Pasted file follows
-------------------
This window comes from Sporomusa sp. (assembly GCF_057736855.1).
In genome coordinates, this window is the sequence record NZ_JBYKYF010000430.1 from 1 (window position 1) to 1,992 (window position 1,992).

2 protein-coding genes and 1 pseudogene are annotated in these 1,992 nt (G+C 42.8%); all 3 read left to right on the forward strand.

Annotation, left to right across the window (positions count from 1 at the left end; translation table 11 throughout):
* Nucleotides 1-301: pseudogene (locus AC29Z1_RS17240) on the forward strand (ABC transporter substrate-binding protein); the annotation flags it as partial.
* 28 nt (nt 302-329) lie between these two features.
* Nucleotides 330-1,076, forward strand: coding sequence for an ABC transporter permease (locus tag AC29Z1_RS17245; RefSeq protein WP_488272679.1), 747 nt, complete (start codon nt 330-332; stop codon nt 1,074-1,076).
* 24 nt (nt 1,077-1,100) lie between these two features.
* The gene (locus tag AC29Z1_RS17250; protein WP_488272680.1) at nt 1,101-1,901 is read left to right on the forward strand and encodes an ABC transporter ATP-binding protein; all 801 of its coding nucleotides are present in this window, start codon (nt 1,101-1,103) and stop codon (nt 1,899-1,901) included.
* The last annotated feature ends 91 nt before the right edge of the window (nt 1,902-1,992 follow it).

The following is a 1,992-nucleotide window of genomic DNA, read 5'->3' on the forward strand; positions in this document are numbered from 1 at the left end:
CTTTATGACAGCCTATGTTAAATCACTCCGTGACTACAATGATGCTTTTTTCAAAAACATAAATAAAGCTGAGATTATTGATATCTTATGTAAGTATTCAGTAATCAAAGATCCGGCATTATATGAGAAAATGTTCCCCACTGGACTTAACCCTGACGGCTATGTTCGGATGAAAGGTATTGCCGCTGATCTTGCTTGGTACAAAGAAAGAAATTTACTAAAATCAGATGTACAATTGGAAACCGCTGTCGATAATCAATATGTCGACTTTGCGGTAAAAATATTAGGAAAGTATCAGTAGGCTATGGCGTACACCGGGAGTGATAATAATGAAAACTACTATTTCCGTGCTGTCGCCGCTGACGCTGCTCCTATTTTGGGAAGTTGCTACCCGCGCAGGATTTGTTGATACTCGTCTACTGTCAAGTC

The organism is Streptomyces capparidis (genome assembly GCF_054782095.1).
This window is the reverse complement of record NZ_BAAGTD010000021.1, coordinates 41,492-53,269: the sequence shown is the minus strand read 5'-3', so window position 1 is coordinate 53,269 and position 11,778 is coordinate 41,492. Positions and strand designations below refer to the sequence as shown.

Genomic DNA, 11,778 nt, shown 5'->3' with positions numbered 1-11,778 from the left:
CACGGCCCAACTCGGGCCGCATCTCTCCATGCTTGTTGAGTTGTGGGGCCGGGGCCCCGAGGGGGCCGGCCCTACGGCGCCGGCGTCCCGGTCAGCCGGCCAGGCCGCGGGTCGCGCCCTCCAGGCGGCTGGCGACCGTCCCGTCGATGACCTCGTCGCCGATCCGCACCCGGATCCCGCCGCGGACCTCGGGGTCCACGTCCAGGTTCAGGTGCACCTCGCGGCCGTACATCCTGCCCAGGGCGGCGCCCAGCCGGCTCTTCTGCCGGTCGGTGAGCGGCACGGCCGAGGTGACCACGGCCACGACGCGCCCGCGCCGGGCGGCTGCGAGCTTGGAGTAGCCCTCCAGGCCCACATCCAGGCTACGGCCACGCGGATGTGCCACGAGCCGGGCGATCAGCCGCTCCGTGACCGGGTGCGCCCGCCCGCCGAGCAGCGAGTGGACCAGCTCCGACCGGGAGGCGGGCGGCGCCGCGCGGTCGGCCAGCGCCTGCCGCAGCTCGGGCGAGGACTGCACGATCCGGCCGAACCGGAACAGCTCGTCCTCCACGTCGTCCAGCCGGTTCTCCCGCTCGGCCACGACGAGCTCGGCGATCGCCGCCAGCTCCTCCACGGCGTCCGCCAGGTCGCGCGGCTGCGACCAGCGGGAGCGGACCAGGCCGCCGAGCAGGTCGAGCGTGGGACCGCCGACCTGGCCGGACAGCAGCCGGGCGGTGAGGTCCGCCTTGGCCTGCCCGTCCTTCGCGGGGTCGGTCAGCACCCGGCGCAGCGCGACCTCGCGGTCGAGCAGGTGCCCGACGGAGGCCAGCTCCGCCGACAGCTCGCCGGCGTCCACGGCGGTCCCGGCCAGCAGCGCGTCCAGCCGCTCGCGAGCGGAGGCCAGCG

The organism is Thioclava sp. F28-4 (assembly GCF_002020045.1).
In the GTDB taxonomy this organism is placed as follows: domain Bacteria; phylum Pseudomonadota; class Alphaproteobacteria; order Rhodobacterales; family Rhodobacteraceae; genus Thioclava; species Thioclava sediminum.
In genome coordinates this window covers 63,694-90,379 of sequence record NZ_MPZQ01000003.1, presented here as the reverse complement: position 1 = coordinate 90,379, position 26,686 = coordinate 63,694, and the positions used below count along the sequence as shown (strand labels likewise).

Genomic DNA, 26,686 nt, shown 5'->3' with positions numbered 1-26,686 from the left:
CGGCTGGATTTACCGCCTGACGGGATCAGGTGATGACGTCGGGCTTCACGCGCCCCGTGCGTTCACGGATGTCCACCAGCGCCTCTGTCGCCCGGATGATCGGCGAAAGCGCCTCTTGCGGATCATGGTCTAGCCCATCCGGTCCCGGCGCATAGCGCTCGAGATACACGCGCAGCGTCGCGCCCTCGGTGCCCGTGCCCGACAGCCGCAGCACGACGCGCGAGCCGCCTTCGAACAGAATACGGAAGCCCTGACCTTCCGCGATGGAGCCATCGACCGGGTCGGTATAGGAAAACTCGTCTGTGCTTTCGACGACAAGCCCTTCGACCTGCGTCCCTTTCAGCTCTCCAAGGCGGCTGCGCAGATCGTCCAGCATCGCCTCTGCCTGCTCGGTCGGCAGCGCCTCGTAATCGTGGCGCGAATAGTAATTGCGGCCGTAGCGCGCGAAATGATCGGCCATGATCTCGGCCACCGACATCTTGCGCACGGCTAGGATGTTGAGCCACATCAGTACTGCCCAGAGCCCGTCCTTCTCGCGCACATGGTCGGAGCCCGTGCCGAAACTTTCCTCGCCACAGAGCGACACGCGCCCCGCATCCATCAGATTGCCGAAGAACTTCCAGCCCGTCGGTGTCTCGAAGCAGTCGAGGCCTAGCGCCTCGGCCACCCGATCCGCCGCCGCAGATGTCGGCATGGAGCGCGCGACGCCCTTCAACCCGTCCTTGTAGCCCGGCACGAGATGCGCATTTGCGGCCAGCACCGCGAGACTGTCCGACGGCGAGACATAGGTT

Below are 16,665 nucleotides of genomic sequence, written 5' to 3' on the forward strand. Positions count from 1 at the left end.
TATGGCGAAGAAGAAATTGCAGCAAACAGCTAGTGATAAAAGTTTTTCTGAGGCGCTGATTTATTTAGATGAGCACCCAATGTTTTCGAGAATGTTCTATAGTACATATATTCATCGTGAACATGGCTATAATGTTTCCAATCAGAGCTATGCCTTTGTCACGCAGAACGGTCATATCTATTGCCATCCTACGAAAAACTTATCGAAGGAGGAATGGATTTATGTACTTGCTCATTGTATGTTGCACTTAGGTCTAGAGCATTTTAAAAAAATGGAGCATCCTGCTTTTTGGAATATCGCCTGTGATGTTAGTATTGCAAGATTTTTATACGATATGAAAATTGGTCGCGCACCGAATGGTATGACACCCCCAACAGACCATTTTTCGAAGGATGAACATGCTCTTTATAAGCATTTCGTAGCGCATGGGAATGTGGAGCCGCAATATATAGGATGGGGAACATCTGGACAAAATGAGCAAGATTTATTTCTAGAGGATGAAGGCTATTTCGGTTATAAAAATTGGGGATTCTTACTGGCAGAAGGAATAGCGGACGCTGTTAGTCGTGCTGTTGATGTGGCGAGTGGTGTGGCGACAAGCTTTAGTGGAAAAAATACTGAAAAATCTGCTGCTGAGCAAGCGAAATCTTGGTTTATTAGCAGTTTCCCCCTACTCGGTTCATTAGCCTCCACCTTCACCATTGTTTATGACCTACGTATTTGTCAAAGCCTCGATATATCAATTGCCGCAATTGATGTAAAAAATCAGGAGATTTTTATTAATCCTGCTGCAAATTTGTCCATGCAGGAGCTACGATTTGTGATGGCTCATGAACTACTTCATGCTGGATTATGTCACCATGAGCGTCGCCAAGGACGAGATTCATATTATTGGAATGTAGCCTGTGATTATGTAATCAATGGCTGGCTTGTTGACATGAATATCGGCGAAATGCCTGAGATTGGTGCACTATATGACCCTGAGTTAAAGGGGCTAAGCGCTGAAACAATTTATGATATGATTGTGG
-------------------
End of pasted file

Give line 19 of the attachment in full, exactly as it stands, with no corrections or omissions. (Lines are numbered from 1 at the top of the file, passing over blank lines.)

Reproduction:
In genome coordinates this window covers 63,694-90,379 of sequence record NZ_MPZQ01000003.1, presented here as the reverse complement: position 1 = coordinate 90,379, position 26,686 = coordinate 63,694, and the positions used below count along the sequence as shown (strand labels likewise).